Examples abound. In 2021, for example, the Supreme Court held that Google’s use of certain Java Application Programming Interfaces (APIs) was a lawful fair use. While we argued that the API’s weren’t copyrightable in the first place, the decision gave more legal certainty to software developers’ common practice of using, re-using, and re-implementing software interfaces written by others, a custom that underlies most of the internet and personal computing technologies we use every day. Or consider Authors’ Guild v. Hathitrust, where the Second Circuit Court of Appeals held that fair use sheltered book digitization. Contrary to the complaints of rightsholders, neither decision has discouraged investment in new creativity.
Today, fair use is helping to defend the efforts of public interest organizations to share culture, ideas, and knowledge in ways that would never have been possible without the internet. In one case, at stake is the ability of librarians to make decisions about how to curate and lend the books in their collections. In another, at stake is access to the law.
In Hachette v. Internet Archive, four of the biggest publishers in the world, are trying to shut down Controlled Digital Lending, which allows people to check out digital copies of books for two weeks or less and only permits patrons to check out as many copies as the Archive and its partner libraries physically own. That means that if the Archive and its partner libraries have only one copy of a book, then only one patron can borrow it at a time.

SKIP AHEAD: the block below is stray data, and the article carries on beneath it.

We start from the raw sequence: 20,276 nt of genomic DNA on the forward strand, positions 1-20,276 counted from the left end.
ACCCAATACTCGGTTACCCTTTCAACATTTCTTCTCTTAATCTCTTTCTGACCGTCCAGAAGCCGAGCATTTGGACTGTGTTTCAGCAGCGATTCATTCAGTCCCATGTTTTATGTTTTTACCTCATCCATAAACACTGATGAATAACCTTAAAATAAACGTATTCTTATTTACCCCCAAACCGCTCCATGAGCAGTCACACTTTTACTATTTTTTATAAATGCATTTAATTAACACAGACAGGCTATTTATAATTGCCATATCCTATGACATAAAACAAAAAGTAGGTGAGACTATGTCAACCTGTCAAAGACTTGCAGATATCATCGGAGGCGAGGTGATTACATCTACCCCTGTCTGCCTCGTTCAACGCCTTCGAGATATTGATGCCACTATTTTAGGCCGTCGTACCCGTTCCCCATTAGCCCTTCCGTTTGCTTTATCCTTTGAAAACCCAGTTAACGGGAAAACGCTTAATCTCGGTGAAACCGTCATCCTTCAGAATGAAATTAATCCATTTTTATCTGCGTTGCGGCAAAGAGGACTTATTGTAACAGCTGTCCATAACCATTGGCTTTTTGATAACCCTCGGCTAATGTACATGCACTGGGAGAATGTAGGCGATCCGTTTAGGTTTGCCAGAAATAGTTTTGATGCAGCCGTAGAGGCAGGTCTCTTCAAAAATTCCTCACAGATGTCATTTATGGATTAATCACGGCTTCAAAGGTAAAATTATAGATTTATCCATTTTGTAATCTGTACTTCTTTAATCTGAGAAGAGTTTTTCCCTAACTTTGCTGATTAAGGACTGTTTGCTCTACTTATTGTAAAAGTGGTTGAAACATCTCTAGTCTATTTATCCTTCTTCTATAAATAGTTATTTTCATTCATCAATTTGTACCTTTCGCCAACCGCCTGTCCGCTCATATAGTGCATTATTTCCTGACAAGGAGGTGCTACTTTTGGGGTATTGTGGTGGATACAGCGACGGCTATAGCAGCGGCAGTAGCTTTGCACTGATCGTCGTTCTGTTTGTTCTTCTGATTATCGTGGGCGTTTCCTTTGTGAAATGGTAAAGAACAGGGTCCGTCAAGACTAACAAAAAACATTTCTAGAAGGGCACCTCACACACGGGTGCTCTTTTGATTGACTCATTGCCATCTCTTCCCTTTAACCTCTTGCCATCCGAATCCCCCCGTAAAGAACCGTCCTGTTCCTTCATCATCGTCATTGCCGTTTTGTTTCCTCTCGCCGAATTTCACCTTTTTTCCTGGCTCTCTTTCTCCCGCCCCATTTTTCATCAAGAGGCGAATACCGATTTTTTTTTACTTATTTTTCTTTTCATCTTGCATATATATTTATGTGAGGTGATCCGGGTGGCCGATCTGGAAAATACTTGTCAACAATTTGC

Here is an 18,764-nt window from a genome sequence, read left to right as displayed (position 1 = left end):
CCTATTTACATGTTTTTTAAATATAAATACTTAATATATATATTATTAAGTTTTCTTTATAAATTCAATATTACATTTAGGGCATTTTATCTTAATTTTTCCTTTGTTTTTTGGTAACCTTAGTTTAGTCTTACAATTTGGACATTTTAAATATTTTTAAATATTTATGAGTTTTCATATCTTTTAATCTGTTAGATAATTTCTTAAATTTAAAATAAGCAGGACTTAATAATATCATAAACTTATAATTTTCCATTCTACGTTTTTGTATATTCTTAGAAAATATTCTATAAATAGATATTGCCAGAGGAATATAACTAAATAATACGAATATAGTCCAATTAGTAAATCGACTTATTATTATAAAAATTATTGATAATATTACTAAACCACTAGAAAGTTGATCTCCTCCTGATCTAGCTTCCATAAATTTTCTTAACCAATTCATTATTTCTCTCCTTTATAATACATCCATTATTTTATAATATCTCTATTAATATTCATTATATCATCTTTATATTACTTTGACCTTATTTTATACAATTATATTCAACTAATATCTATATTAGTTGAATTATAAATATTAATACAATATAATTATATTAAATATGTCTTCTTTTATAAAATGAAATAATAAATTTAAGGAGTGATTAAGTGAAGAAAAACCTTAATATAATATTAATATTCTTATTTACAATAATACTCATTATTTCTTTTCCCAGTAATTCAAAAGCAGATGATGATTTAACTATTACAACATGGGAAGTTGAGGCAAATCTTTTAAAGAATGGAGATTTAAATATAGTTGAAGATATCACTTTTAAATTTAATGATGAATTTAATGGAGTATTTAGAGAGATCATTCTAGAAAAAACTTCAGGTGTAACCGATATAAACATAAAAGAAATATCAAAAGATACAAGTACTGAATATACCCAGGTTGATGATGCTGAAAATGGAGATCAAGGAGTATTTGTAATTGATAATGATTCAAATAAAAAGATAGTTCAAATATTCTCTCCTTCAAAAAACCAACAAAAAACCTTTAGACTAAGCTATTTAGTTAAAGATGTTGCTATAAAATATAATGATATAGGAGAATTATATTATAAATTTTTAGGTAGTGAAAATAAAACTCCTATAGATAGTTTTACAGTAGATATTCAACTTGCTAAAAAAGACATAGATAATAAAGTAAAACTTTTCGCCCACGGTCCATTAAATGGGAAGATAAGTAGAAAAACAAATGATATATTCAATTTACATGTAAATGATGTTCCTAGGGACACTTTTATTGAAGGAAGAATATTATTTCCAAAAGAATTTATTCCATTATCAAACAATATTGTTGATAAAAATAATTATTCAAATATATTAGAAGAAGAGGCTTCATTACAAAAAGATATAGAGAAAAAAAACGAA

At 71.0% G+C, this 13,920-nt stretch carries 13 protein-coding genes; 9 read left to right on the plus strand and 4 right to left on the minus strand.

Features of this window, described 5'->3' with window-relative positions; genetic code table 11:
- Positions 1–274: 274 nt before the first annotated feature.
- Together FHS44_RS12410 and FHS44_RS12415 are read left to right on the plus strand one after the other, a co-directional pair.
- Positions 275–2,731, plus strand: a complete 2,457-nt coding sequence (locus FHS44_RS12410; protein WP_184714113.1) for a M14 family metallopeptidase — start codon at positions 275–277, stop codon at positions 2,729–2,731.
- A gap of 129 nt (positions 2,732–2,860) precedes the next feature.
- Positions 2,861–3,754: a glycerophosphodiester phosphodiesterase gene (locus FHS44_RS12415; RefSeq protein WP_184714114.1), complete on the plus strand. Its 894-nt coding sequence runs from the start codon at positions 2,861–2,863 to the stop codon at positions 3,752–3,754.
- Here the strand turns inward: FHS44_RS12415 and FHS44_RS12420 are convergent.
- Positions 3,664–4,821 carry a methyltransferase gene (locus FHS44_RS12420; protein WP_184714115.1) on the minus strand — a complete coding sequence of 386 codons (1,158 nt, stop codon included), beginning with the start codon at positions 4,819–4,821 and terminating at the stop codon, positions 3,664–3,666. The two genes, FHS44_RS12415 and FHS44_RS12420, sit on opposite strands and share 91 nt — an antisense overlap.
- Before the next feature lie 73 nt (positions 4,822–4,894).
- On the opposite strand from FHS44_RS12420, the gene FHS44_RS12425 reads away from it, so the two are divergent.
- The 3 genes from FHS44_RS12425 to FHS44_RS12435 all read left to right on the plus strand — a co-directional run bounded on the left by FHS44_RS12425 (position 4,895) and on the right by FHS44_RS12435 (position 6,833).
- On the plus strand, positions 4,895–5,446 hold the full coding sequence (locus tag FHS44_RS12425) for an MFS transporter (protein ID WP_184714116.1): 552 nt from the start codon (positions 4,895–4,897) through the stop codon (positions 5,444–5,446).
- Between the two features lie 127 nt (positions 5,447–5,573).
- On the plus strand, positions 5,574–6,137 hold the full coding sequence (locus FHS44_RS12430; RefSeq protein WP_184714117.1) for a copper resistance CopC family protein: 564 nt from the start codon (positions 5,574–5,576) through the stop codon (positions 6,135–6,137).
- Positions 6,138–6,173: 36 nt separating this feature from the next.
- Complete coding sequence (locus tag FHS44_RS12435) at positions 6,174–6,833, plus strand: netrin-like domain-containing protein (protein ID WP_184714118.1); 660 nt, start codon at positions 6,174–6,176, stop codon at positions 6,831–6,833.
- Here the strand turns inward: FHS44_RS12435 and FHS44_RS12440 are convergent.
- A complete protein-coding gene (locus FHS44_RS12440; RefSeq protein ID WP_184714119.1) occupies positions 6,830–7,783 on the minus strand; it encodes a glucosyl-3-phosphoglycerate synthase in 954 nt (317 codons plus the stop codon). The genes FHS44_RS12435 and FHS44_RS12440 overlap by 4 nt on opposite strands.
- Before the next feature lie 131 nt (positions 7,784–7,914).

Supported by authors, libraries, and scholars, the Internet Archive has explained that CDL is a lawful fair use that serves copyright’s ultimate purpose: enriching our common culture. Through CDL, the Internet Archive is fostering research and learning by helping its patrons access books and by keeping books in circulation when their publishers have lost interest in them. Digital lending also allows patrons to borrow books without having their reading habits tracked by commercial entities, like OverDrive and Amazon, that may not share librarians’ traditional commitment to protecting privacy. Perhaps most importantly, it gives librarians the power to curate their own digital collections, just as they curate their physical collections. If the publishers have their way, however, books, like an increasing amount of other copyrighted works, will only be rented, never owned, available subject to the publishers’ whim.